What would pop art be without Andy Warhol? His colorful paintings and his bold personal brand became synonymous with the art movement. Nobody lived, breathed, and exemplified Pop Art more than Andy Warhol.
Warhol’s favorite artistic subject? American pop culture—its obsession with celebrity, commerce, and consumerism.
His signature pieces like the Marilyn Diptych and Campbell’s Soup Cans broke the barriers between commerce and creativity, high art and low art. Early critics hated it, high society loved it. These works turned celebrity and popular culture into art. And in turn, Warhol redesigned the way the world viewed fame.
Yet despite his highly public and purposefully performative persona, Andy Warhol kept much of his personal life a mystery. So let’s unpack the myth of Andy Warhol—the icon, creative genius, and original influencer.
Who was Andy Warhol and what was he known for?
"Art is what you can get away with." - Andy Warhol
Name: Andrew Warhola Jr.
Date of Birth: 6 August 1928
Place of Birth: Pittsburgh, Pennsylvania
Date of Death: 22 February 1987 (58 years old)
Place of Death: New York City
Known for: Bright, colorful, funky paintings and prints of popular brands and people. Andy Warhol sparked the boom of the American Pop Art movement. His work blurs the lines between mass media and high art, serving as a commentary on society's obsession with pop culture and celebrity.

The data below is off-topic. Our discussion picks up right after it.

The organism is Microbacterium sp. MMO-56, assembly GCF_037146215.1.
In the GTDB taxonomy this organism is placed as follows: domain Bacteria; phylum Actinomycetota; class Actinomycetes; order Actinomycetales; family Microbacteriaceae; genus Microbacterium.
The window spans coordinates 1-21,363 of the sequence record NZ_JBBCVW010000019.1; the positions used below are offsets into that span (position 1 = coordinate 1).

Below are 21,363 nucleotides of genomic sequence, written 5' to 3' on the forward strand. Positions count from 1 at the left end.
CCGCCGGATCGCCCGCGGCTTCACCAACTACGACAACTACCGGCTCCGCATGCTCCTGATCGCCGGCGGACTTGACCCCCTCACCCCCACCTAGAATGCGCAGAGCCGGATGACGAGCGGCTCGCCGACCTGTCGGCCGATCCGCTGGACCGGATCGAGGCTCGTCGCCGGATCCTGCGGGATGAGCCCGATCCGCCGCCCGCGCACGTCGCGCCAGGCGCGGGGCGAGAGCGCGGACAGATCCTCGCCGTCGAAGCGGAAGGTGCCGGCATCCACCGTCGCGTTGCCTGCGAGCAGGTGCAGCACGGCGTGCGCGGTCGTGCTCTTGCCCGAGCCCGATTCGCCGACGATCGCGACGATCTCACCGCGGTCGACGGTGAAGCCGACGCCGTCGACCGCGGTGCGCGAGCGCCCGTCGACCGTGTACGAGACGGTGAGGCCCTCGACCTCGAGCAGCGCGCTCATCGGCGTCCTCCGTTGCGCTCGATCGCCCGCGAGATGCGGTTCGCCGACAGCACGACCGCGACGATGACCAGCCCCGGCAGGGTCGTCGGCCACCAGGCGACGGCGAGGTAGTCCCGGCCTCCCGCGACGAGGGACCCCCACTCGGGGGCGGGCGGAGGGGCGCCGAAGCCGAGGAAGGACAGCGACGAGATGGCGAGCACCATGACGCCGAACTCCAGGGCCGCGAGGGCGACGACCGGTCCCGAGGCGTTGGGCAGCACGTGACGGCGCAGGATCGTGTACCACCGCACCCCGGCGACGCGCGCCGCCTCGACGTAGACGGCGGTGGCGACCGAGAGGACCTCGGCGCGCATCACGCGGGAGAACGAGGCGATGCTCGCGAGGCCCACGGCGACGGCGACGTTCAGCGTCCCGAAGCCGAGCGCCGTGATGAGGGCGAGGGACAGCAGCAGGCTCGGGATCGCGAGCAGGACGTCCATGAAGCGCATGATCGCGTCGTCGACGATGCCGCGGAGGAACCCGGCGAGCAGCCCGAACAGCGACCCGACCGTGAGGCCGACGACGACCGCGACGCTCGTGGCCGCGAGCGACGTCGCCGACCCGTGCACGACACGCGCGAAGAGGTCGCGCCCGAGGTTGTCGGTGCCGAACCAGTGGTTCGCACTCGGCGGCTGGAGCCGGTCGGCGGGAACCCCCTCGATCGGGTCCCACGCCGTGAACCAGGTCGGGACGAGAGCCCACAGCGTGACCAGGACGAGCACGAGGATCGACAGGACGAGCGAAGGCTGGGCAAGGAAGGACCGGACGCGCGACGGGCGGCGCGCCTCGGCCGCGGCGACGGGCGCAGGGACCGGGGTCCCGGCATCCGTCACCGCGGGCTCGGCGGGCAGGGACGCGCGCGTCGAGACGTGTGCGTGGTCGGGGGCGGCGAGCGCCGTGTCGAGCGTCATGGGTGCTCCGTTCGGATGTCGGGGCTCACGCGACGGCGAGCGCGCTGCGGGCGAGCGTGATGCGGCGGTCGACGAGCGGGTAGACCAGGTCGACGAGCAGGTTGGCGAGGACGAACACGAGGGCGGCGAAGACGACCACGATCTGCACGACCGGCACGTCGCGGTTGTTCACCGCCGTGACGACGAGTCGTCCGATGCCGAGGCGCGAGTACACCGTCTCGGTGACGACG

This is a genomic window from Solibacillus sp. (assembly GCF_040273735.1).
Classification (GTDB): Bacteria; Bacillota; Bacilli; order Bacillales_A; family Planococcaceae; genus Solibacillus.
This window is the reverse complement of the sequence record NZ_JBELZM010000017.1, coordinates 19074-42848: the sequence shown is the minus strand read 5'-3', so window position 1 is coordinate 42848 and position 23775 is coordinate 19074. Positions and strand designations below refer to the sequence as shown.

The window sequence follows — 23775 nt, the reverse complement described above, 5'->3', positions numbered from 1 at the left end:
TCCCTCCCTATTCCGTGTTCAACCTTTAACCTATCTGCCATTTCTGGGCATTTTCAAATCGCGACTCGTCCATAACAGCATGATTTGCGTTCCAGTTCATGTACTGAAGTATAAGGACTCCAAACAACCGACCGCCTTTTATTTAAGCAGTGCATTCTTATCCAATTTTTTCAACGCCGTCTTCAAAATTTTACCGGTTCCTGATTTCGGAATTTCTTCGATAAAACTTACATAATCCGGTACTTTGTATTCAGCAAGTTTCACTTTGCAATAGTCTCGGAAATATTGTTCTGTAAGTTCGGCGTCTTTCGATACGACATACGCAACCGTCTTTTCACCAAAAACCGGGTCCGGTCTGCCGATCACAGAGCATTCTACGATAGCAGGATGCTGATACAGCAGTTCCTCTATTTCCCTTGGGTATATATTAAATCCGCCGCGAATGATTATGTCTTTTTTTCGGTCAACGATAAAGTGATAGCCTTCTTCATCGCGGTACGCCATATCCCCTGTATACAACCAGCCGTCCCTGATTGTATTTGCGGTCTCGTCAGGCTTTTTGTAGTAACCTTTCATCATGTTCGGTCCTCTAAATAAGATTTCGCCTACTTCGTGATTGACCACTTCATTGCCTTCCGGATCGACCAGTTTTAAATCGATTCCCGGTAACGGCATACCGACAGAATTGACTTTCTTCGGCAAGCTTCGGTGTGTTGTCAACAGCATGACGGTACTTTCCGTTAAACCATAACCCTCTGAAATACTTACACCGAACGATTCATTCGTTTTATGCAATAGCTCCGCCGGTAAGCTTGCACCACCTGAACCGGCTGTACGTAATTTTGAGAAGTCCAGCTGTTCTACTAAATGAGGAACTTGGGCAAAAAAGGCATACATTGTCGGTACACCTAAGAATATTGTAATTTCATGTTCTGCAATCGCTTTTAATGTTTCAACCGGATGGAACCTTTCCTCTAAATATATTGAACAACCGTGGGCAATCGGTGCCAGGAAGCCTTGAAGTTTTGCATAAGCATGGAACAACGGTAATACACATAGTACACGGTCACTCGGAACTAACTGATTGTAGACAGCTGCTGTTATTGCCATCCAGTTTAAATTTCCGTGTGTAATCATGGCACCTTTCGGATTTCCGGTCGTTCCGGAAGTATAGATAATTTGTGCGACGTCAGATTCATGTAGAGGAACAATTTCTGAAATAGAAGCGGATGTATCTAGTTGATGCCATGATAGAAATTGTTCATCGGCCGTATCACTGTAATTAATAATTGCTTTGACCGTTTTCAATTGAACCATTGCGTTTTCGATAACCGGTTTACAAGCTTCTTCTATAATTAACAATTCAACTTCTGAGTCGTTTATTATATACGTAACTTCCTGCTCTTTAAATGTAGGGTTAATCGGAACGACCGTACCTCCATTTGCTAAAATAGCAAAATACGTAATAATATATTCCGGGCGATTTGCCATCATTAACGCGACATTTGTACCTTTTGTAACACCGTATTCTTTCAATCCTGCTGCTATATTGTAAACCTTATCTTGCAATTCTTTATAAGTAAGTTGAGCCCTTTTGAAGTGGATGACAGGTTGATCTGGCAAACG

7 Fun facts about pop artist Andy Warhol
To say Andy Warhol was ahead of his time is an understatement. The guy redefined celebrity and, to this day, remains a central figure in pop art. His life is not without controversy. Much of it he encouraged himself.
Warhol mastered being an influencer before influencers were even a thing. He turned his whole life into a work of art, and that includes how he performed and presented himself to the world.
Warhol as a person was just as popular as his artwork. Since he worked in commercial art, Warhol needed to craft and curate an intentional public persona to be remembered. As he said, “Being good in business is the most fascinating kind of art.”
Let’s take a look at some facets of Warhol’s life one fun fact at a time!
He changed his name to sound more American
Andy Warhol was born in Pittsburgh, Pennsylvania to Ondrej and Julia Warhola—two immigrants from Austria-Hungary, now Slovakia. His father worked in construction and his mother in embroidery. He was named Andrew Warhola, an Americanized version of his father’s name.
Upon moving to New York to work as a commercial illustrator, Andy dropped the “a” in Warhola. He changed his name after seeing his work mistakenly credited as “Paintings by Warhol.”
He was a devout Catholic growing up
There’s a reason why Warhol became known as the Pope of Pop. Warhol was raised as a Byzantine Catholic. During his childhood, he and his family would go to Sunday Mass and pray.
You can see how much religion influenced his art. It manifests in his icon paintings of pop culture. Warhol paints his canon of celebrities like Catholics revere their saints.
Despite his celebrity, Andy Warhol didn’t drop his religious habits. He made daily visits to the Church of St. Vincent Ferrer on the Upper East Side. Some evenings, he would (secretly) volunteer at shelters run by the Church of Heavenly Rest. He even met Pope John Paul II!